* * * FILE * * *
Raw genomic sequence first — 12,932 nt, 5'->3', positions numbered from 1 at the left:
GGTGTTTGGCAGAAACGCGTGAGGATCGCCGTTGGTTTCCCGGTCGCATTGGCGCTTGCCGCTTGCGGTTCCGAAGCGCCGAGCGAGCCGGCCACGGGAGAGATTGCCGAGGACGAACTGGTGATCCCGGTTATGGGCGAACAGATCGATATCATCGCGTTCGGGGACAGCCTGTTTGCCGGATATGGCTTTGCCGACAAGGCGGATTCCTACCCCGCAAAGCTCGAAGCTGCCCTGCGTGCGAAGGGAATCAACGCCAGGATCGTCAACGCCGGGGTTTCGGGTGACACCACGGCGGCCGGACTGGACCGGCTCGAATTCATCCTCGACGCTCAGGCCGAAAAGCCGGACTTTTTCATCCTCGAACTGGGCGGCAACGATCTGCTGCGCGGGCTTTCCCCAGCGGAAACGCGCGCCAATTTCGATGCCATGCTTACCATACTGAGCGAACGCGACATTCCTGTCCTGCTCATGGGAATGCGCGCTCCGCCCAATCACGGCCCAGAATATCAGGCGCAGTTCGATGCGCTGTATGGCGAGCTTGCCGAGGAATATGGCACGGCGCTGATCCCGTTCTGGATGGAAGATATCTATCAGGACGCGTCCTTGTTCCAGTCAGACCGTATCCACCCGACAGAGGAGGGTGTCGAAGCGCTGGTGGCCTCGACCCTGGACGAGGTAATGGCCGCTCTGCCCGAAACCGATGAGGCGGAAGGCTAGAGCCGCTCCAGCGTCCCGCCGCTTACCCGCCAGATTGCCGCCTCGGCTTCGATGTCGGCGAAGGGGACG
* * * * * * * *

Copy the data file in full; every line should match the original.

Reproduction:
Raw genomic sequence first — 12,932 nt, 5'->3', positions numbered from 1 at the left:
GGTGTTTGGCAGAAACGCGTGAGGATCGCCGTTGGTTTCCCGGTCGCATTGGCGCTTGCCGCTTGCGGTTCCGAAGCGCCGAGCGAGCCGGCCACGGGAGAGATTGCCGAGGACGAACTGGTGATCCCGGTTATGGGCGAACAGATCGATATCATCGCGTTCGGGGACAGCCTGTTTGCCGGATATGGCTTTGCCGACAAGGCGGATTCCTACCCCGCAAAGCTCGAAGCTGCCCTGCGTGCGAAGGGAATCAACGCCAGGATCGTCAACGCCGGGGTTTCGGGTGACACCACGGCGGCCGGACTGGACCGGCTCGAATTCATCCTCGACGCTCAGGCCGAAAAGCCGGACTTTTTCATCCTCGAACTGGGCGGCAACGATCTGCTGCGCGGGCTTTCCCCAGCGGAAACGCGCGCCAATTTCGATGCCATGCTTACCATACTGAGCGAACGCGACATTCCTGTCCTGCTCATGGGAATGCGCGCTCCGCCCAATCACGGCCCAGAATATCAGGCGCAGTTCGATGCGCTGTATGGCGAGCTTGCCGAGGAATATGGCACGGCGCTGATCCCGTTCTGGATGGAAGATATCTATCAGGACGCGTCCTTGTTCCAGTCAGACCGTATCCACCCGACAGAGGAGGGTGTCGAAGCGCTGGTGGCCTCGACCCTGGACGAGGTAATGGCCGCTCTGCCCGAAACCGATGAGGCGGAAGGCTAGAGCCGCTCCAGCGTCCCGCCGCTTACCCGCCAGATTGCCGCCTCGGCTTCGATGTCGGCGAAGGGGACG